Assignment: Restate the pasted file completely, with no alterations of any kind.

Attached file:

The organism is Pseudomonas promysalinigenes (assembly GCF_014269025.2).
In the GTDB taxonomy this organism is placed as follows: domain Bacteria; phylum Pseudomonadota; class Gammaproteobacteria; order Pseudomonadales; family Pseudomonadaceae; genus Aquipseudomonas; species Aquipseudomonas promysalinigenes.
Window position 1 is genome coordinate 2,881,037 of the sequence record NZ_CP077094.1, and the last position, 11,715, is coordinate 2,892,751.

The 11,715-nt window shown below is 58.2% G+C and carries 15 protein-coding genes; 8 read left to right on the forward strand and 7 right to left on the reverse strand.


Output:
The organism is Pseudomonas promysalinigenes (assembly GCF_014269025.2).
In the GTDB taxonomy this organism is placed as follows: domain Bacteria; phylum Pseudomonadota; class Gammaproteobacteria; order Pseudomonadales; family Pseudomonadaceae; genus Aquipseudomonas; species Aquipseudomonas promysalinigenes.
Window position 1 is genome coordinate 2,881,037 of the sequence record NZ_CP077094.1, and the last position, 11,715, is coordinate 2,892,751.

The 11,715-nt window shown below is 58.2% G+C and carries 15 protein-coding genes; 8 read left to right on the forward strand and 7 right to left on the reverse strand.